How the EU Works

The first thing to clarify is that the EU is not as big as you might have been led to believe — the European Commission employs fewer people than Edinburgh and Glasgow City Councils, but serves 500 million people rather than 1 million. There are 705 MEPs, but that is 76 fewer than there are members of the House of Lords, just one chamber of one member state Parliament (and MEPs are democratically elected). Yes, there is a lot going on in Brussels, but it is not that complicated.

Central to explaining how the various institutions work is understanding that the EU is not – in structure or intent – a federal country like the USA. At its heart are a collection of sovereign member states who came together to form a single market.

A single market needs rules to function and defining what things are means that trade can be conducted fairly and without discriminating against any individual citizen. Likewise, for Scots and other EU citizens to take up their rights to travel, study, live, work or retire in any other member state, we need to do that on the basis of laws.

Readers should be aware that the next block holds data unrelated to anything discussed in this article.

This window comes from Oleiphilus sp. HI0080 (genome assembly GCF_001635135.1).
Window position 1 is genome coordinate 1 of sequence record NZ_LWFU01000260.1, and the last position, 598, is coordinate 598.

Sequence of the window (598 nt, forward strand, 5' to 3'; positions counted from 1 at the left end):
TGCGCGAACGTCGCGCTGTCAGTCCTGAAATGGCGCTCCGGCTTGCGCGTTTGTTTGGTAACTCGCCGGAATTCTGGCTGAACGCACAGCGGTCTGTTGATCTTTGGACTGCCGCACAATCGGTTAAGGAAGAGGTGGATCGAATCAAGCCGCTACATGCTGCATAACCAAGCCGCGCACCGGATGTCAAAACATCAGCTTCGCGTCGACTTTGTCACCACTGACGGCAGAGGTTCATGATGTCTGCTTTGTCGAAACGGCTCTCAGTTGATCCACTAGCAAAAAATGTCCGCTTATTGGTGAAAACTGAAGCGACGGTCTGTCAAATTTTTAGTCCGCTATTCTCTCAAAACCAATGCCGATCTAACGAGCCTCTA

If there is not agreement between the MEPs and the other EU institutions, the law doesn’t happen. The withdrawal agreement requireD the approval of both a qualified majority of the Council and a majority of MEPs. 

There are four main parts to the EU: